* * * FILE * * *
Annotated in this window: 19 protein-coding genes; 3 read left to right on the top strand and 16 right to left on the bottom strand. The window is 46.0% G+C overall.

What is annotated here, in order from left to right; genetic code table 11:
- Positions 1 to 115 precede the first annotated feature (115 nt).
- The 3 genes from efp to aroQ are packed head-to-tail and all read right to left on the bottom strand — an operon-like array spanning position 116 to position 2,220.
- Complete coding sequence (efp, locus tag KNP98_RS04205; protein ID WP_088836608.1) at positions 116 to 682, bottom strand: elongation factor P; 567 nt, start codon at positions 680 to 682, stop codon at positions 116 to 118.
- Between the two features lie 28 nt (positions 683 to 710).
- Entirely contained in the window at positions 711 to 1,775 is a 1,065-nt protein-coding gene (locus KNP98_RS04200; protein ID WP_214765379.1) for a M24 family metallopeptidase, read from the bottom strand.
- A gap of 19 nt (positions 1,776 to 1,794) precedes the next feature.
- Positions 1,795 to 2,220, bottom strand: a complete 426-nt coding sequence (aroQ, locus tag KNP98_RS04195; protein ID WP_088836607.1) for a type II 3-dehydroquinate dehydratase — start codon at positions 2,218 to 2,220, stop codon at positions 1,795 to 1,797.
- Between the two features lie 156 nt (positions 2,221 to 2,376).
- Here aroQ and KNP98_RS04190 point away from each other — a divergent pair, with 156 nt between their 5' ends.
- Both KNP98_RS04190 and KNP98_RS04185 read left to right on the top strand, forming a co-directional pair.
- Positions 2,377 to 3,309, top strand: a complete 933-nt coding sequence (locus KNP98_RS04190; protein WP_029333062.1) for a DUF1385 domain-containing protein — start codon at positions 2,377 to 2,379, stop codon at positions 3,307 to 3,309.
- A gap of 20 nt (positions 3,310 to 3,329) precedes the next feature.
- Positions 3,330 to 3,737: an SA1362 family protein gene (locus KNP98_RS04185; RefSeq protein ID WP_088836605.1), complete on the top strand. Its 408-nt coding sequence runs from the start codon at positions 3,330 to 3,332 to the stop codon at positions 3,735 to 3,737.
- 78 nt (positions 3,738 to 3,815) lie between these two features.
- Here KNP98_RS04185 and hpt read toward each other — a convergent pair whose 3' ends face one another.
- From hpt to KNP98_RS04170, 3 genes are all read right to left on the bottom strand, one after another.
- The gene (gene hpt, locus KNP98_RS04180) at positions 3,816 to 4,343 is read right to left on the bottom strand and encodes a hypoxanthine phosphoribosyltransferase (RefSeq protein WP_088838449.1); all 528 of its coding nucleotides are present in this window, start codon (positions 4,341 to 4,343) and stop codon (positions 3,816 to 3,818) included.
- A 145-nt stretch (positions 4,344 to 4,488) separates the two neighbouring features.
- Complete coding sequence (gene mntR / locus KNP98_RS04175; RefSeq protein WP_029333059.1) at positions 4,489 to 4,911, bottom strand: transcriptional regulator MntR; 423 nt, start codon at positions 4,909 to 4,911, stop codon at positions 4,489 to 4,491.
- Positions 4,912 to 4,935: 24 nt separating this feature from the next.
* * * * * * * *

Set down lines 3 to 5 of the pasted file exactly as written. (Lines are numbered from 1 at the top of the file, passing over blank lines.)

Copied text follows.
- Positions 1 to 115 precede the first annotated feature (115 nt).
- The 3 genes from efp to aroQ are packed head-to-tail and all read right to left on the bottom strand — an operon-like array spanning position 116 to position 2,220.
- Complete coding sequence (efp, locus tag KNP98_RS04205; protein ID WP_088836608.1) at positions 116 to 682, bottom strand: elongation factor P; 567 nt, start codon at positions 680 to 682, stop codon at positions 116 to 118.